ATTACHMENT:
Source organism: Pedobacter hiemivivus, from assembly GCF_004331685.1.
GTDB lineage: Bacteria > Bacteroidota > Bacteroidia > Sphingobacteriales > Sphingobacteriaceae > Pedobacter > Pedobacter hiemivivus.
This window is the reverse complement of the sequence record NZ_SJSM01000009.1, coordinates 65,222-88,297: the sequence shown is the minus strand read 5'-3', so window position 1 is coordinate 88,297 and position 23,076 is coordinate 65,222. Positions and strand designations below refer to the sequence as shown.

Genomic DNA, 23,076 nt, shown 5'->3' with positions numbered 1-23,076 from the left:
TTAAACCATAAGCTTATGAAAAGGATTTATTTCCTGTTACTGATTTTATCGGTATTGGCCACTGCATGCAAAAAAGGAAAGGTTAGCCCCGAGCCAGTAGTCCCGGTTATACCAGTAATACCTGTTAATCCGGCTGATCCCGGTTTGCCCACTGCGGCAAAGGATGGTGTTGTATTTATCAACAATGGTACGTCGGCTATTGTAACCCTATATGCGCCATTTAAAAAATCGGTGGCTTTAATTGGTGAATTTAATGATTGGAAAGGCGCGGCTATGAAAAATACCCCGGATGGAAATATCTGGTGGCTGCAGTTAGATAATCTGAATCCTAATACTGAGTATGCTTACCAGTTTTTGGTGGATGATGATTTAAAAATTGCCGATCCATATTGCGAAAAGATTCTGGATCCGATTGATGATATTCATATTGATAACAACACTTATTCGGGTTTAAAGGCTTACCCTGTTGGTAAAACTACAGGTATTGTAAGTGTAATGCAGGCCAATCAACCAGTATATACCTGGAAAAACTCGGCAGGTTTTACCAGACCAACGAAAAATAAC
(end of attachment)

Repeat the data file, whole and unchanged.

Source organism: Pedobacter hiemivivus, from assembly GCF_004331685.1.
GTDB lineage: Bacteria > Bacteroidota > Bacteroidia > Sphingobacteriales > Sphingobacteriaceae > Pedobacter > Pedobacter hiemivivus.
This window is the reverse complement of the sequence record NZ_SJSM01000009.1, coordinates 65,222-88,297: the sequence shown is the minus strand read 5'-3', so window position 1 is coordinate 88,297 and position 23,076 is coordinate 65,222. Positions and strand designations below refer to the sequence as shown.

Genomic DNA, 23,076 nt, shown 5'->3' with positions numbered 1-23,076 from the left:
TTAAACCATAAGCTTATGAAAAGGATTTATTTCCTGTTACTGATTTTATCGGTATTGGCCACTGCATGCAAAAAAGGAAAGGTTAGCCCCGAGCCAGTAGTCCCGGTTATACCAGTAATACCTGTTAATCCGGCTGATCCCGGTTTGCCCACTGCGGCAAAGGATGGTGTTGTATTTATCAACAATGGTACGTCGGCTATTGTAACCCTATATGCGCCATTTAAAAAATCGGTGGCTTTAATTGGTGAATTTAATGATTGGAAAGGCGCGGCTATGAAAAATACCCCGGATGGAAATATCTGGTGGCTGCAGTTAGATAATCTGAATCCTAATACTGAGTATGCTTACCAGTTTTTGGTGGATGATGATTTAAAAATTGCCGATCCATATTGCGAAAAGATTCTGGATCCGATTGATGATATTCATATTGATAACAACACTTATTCGGGTTTAAAGGCTTACCCTGTTGGTAAAACTACAGGTATTGTAAGTGTAATGCAGGCCAATCAACCAGTATATACCTGGAAAAACTCGGCAGGTTTTACCAGACCAACGAAAAATAAC